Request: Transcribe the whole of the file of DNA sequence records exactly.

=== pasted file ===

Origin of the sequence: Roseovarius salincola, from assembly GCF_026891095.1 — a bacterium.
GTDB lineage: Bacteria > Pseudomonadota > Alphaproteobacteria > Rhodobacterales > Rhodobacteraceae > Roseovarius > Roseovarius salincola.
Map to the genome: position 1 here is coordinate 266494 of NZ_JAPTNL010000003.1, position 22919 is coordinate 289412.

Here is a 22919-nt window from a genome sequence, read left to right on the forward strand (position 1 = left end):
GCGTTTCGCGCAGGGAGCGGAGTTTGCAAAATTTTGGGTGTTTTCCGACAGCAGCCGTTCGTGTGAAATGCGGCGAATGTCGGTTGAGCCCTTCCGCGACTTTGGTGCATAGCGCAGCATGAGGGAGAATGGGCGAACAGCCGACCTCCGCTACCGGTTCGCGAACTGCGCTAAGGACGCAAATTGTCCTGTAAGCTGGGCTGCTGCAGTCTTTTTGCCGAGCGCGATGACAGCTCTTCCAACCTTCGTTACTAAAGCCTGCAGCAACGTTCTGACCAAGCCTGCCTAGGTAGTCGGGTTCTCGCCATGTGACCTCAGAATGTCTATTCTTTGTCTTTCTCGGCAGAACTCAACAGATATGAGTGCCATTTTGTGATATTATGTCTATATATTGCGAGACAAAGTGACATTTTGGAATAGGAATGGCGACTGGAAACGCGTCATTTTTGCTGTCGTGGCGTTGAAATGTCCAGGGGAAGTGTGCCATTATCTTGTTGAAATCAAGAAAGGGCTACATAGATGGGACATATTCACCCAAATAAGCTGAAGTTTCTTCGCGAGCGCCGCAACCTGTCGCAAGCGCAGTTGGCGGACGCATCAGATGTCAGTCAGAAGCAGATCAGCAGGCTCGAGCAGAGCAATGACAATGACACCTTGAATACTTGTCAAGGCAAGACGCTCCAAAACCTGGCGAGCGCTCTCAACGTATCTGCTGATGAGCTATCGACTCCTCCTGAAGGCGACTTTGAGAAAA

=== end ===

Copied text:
Origin of the sequence: Roseovarius salincola, from assembly GCF_026891095.1 — a bacterium.
GTDB lineage: Bacteria > Pseudomonadota > Alphaproteobacteria > Rhodobacterales > Rhodobacteraceae > Roseovarius > Roseovarius salincola.
Map to the genome: position 1 here is coordinate 266494 of NZ_JAPTNL010000003.1, position 22919 is coordinate 289412.

Here is a 22919-nt window from a genome sequence, read left to right on the forward strand (position 1 = left end):
GCGTTTCGCGCAGGGAGCGGAGTTTGCAAAATTTTGGGTGTTTTCCGACAGCAGCCGTTCGTGTGAAATGCGGCGAATGTCGGTTGAGCCCTTCCGCGACTTTGGTGCATAGCGCAGCATGAGGGAGAATGGGCGAACAGCCGACCTCCGCTACCGGTTCGCGAACTGCGCTAAGGACGCAAATTGTCCTGTAAGCTGGGCTGCTGCAGTCTTTTTGCCGAGCGCGATGACAGCTCTTCCAACCTTCGTTACTAAAGCCTGCAGCAACGTTCTGACCAAGCCTGCCTAGGTAGTCGGGTTCTCGCCATGTGACCTCAGAATGTCTATTCTTTGTCTTTCTCGGCAGAACTCAACAGATATGAGTGCCATTTTGTGATATTATGTCTATATATTGCGAGACAAAGTGACATTTTGGAATAGGAATGGCGACTGGAAACGCGTCATTTTTGCTGTCGTGGCGTTGAAATGTCCAGGGGAAGTGTGCCATTATCTTGTTGAAATCAAGAAAGGGCTACATAGATGGGACATATTCACCCAAATAAGCTGAAGTTTCTTCGCGAGCGCCGCAACCTGTCGCAAGCGCAGTTGGCGGACGCATCAGATGTCAGTCAGAAGCAGATCAGCAGGCTCGAGCAGAGCAATGACAATGACACCTTGAATACTTGTCAAGGCAAGACGCTCCAAAACCTGGCGAGCGCTCTCAACGTATCTGCTGATGAGCTATCGACTCCTCCTGAAGGCGACTTTGAGAAAA